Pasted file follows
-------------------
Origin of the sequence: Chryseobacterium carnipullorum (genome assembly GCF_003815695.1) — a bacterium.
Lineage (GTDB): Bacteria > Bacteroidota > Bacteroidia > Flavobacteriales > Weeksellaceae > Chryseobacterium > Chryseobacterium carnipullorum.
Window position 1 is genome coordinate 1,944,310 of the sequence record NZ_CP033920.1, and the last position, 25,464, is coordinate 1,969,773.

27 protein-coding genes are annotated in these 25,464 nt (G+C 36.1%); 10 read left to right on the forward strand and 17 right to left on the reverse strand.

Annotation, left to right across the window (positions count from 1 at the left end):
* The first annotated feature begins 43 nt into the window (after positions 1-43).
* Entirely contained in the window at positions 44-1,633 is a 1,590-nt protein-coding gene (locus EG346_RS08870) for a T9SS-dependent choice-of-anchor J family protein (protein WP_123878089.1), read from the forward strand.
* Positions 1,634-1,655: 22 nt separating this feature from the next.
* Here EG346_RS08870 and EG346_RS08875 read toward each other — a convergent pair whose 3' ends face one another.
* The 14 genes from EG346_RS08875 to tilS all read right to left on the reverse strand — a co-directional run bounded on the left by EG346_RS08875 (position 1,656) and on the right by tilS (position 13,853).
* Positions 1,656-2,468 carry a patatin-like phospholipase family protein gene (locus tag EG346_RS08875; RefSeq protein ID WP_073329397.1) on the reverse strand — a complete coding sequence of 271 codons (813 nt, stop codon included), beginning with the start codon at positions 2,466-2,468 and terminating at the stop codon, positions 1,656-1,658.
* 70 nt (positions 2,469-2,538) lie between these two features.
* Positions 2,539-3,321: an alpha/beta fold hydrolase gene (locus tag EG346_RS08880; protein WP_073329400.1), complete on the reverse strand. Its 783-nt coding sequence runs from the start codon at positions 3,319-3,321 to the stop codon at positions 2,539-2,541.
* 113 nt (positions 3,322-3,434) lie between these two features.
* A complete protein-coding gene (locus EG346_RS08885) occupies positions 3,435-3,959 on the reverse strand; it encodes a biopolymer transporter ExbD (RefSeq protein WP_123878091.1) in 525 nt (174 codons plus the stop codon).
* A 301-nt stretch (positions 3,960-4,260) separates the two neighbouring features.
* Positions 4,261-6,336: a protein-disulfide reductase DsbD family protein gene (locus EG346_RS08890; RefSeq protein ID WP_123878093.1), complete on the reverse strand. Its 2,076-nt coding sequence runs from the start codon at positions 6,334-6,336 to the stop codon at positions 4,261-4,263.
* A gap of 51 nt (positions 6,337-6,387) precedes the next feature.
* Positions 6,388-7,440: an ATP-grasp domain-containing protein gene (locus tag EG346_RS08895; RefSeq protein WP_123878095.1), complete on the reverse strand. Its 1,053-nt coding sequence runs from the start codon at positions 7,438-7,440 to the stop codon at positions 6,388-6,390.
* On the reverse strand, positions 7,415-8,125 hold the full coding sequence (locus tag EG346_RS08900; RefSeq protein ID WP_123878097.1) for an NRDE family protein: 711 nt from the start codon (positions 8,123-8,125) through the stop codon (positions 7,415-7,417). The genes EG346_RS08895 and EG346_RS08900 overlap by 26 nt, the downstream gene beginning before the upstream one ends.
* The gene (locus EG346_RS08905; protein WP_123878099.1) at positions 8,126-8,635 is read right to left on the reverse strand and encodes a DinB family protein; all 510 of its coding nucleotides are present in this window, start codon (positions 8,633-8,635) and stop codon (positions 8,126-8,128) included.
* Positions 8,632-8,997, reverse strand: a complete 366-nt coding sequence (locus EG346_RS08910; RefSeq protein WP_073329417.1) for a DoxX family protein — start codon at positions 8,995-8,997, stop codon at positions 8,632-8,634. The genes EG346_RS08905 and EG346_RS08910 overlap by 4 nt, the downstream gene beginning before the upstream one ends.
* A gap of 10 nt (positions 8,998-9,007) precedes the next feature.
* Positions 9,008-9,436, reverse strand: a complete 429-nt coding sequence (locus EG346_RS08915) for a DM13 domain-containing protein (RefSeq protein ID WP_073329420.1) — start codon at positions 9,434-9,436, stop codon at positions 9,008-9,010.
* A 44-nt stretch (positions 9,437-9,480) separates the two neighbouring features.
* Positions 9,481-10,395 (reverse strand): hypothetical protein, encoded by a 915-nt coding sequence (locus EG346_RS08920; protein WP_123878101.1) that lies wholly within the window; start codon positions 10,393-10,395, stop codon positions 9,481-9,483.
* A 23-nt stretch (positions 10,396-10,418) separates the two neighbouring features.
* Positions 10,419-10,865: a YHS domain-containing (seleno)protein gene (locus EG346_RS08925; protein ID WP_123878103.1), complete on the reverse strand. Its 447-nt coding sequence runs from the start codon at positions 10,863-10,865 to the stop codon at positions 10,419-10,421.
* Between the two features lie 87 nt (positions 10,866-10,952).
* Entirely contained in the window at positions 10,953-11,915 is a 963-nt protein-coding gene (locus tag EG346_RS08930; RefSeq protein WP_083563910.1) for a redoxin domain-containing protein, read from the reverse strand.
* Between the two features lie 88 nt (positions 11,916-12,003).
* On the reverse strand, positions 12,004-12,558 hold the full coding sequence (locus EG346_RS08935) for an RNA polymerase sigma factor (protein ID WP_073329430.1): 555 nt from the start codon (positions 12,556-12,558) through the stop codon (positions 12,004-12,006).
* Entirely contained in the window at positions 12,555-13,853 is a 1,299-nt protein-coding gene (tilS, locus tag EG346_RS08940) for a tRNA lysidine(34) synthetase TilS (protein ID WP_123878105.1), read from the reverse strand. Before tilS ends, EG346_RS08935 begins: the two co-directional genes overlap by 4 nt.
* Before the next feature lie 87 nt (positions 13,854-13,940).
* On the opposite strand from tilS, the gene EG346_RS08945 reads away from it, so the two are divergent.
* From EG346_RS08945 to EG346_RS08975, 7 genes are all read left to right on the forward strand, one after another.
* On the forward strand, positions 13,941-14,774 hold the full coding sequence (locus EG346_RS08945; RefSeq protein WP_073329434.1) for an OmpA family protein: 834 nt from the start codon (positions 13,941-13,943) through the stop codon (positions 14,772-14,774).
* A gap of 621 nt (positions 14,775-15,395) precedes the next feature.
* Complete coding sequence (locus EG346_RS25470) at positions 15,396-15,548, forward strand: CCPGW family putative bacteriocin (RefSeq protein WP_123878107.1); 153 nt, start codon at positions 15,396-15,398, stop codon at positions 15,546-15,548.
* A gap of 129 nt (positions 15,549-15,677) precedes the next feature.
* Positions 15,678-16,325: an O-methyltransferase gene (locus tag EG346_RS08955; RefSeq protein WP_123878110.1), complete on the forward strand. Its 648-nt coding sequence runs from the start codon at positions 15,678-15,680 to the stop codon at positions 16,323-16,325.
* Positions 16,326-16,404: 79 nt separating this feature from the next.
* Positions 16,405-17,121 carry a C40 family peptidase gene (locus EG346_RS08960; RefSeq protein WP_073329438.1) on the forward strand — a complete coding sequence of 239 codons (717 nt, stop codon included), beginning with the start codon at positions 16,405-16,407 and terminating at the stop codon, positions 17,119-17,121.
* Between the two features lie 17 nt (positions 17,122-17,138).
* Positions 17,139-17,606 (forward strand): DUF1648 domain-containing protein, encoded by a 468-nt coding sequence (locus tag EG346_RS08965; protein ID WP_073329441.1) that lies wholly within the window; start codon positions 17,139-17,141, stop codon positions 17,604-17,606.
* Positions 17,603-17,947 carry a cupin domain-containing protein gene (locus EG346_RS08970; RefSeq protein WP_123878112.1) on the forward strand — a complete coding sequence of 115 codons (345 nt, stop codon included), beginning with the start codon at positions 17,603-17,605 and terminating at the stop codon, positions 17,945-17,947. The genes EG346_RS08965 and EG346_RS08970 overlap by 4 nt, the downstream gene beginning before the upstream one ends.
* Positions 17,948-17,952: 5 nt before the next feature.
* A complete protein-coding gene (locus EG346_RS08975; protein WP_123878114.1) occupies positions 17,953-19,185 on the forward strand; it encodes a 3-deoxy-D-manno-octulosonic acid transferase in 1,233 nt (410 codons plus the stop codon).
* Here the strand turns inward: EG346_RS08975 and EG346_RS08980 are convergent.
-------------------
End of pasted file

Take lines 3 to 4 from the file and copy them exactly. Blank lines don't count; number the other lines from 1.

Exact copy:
Window position 1 is genome coordinate 1,944,310 of the sequence record NZ_CP033920.1, and the last position, 25,464, is coordinate 1,969,773.

27 protein-coding genes are annotated in these 25,464 nt (G+C 36.1%); 10 read left to right on the forward strand and 17 right to left on the reverse strand.